With a deep understanding of people, Vijay Kashyap, HR director Asia Pacific at Campari Australia, knew from a young age that the HR industry was his calling. He chats with Cameron Edmond
HRD: How did you first get into HR and what attracted you to it?
I played team sports from school right up to my Masters and found that I naturally gravitated towards being the HR manager for the team – the vice-captain. I was the guy who got individual players to see the big picture, provided solutions when there was conflict and helped the captain rally the team towards winning the tournament.
I also found that doing this kept me at the top of my game as a person, so over time I looked for opportunities that would help me convert this into a profession. So when I enrolled for business school, specialising in HR was a no-brainer.
HRD: Your work at Shoppers Stop involved HR operations across different companies. Did each company have a different culture?
: Shoppers Stop was the first department store chain in India that expanded into hypermarkets and bookstores. My mission was to make this conglomerate a Hewitt Employer of Choice, but each of these segments had a different culture, and so I realised a big HR lesson: cultures can be different, but if the glue that binds them is a common value system, you can build a highly engaged workplace.
We were ranked 46th overall in the Hewitt Best Employers list and fourth in retail while I was there, so the lesson did have its benefits.
HRD: Campari prides itself on transparency – for example, the company publishes financial results on its website. Is this transparency carried into the HR function?
At Campari we believe that transparency is the bedrock of engagement and that every employee has the right to all information that impacts him or her. The HR response has been to make all information available on the intranet and to institutionalise different communication forums as part of our DNA.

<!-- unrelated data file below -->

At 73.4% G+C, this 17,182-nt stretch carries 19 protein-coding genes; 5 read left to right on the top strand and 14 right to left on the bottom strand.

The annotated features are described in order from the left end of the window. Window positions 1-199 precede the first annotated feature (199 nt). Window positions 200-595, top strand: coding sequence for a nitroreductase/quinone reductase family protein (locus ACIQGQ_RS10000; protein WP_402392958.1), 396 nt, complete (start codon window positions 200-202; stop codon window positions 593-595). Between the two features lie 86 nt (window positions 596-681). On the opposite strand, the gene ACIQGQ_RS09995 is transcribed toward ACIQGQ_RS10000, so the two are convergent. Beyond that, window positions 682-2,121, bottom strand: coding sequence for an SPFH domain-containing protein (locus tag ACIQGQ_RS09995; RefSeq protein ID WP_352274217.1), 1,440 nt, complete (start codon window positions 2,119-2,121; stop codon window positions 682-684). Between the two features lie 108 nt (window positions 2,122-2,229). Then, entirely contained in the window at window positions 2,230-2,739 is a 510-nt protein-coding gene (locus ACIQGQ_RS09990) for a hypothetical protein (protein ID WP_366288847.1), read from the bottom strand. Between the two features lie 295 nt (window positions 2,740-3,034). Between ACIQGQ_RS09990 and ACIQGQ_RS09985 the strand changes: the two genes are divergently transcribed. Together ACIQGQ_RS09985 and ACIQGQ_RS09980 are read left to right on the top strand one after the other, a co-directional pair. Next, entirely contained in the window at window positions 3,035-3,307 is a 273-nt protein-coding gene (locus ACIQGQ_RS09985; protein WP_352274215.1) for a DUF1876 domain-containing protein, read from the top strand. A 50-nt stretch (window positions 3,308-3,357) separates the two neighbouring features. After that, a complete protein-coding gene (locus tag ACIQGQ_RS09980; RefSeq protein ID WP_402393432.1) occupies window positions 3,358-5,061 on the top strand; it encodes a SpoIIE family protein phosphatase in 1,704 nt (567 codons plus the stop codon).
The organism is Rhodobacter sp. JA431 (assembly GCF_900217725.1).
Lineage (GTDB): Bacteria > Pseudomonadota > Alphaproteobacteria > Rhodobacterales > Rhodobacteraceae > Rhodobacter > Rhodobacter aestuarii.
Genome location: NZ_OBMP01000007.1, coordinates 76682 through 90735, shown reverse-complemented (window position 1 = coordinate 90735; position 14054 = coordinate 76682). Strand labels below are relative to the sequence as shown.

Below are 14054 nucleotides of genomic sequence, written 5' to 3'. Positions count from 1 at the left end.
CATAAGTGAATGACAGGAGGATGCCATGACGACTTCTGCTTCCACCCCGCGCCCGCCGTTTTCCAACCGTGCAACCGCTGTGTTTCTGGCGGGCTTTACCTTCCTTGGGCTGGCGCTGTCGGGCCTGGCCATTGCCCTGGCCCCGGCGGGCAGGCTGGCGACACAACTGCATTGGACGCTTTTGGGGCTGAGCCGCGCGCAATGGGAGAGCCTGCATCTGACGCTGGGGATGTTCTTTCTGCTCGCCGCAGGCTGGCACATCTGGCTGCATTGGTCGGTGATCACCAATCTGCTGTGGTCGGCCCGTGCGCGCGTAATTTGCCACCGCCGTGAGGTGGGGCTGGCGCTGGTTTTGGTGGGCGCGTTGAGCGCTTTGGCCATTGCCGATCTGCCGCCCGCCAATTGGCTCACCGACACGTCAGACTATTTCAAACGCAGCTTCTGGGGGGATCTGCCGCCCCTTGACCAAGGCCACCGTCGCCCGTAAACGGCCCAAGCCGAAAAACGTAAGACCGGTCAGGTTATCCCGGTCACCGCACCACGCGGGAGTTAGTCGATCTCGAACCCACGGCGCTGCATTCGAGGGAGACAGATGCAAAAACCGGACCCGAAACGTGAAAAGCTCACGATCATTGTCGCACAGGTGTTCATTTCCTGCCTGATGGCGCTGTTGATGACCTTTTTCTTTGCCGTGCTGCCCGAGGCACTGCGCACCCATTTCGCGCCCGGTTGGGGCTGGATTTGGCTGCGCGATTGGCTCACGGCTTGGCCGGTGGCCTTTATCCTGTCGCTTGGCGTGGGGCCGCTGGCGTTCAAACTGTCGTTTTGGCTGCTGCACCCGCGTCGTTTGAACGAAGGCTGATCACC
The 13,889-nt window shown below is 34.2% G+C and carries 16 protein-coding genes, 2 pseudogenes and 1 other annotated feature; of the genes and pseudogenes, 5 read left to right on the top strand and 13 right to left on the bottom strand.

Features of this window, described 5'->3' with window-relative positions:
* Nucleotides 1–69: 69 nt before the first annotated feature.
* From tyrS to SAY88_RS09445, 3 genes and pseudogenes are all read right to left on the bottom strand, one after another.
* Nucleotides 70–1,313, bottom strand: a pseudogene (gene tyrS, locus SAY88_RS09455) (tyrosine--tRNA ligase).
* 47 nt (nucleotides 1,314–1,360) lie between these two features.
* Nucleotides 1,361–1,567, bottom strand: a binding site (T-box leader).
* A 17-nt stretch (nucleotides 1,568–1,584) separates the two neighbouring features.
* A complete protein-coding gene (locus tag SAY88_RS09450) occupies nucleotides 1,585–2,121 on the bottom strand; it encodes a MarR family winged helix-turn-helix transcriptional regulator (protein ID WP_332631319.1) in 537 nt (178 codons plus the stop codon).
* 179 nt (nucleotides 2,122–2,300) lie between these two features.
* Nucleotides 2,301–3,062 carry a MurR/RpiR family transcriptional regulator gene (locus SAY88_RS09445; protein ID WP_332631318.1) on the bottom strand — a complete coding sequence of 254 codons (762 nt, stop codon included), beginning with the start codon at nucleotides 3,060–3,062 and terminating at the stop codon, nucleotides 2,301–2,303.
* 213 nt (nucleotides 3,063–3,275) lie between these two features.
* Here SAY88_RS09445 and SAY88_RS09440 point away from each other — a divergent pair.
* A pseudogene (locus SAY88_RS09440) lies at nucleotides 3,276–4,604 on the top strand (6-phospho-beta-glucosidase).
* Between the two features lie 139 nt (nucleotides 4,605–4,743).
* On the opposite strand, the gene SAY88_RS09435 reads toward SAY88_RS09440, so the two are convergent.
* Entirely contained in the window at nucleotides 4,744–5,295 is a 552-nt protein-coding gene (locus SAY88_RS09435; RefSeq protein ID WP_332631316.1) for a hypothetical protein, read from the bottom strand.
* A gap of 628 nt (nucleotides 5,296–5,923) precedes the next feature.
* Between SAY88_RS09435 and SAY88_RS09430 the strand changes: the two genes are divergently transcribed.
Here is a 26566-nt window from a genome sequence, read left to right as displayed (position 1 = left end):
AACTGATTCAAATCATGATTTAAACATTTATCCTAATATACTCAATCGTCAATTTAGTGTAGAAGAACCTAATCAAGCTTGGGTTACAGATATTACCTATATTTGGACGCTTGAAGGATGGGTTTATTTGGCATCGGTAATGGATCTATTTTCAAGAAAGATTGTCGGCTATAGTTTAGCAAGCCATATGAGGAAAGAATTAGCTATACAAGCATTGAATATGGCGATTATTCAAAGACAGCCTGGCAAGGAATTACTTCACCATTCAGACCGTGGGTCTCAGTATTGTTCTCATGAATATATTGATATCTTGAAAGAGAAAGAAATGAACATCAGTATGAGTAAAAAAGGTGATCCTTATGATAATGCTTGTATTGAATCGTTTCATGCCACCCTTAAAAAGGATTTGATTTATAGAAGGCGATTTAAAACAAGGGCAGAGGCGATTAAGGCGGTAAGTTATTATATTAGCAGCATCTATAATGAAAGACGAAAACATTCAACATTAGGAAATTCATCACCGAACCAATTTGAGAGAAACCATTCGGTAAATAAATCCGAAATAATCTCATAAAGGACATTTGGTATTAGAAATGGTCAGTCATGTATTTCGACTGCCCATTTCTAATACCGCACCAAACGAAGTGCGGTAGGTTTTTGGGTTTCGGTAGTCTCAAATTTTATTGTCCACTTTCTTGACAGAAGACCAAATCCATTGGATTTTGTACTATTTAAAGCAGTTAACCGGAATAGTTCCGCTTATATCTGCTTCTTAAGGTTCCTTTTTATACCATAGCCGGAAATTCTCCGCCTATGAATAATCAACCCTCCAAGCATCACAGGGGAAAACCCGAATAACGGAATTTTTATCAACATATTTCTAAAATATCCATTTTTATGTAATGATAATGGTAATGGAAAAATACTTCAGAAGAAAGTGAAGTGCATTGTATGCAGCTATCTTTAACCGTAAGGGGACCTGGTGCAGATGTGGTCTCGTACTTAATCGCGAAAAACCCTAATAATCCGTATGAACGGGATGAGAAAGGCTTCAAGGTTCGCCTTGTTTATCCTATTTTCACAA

HRD: What HR initiative are you most proud of in your career and why?
I think the set-up of Campari Australia in 2009 would be right at the top. The business was set up in the middle of the GFC when good people with jobs were just holding on. We were a challenger company and were greeted with cynicism and disbelief. The leadership team assembled was unanimous in their vision of “Building lifestyle brands and people with passion”. This meant the people piece became central to the business strategy.
At the end of the day, Campari Australia pays salaries that are at market median, and is 20% the size of the biggest player in our industry. But we have low attrition levels and very high employee engagement scores. Besides that, we run a profitable business and enjoy great equity with our trade partners. Need I say more?
HRD: What is your number one HR challenge at Campari at the moment? How are you overcoming it?
Succession planning. Seventy per cent of our key management have been in their roles since the company started four years ago. We address this issue of growth and enrichment through overseas projects and opportunities, job rotation and job enrichment. We also ensure that any exit is used as an opportunity to grow talent from within. As a result, by the start of 2014, 40% of our key managers would have received some variety through one of the mentioned initiatives.
HRD: Finish this sentence: The thing I love most about HR is...
t is the only business function where you cannot be successful if you are not a good role model for the organisation’s values and ways of working. I love it because it spurs me on to be that – a poster boy for the Campari values of passion, integrity, pragmatism and performance orientation.
HRD: The thing I dislike the most about HR is...
What I like least in HR is the employee relations
aspect of the job, such as EBAs and disciplinary issues. Luckily, in a highly engaged culture like the one at Campari, this isn’t a significant part of the job.
HRD: What has been your favourite job?
Hard to pick a favourite but Campari and Unilever would both be at the top. Cin-Cin!
HRD: What is the best piece of advice you have received?
“Do a job that you love and you will never have to work a single day”. By this definition, I have been without a job for the better part of 20 years!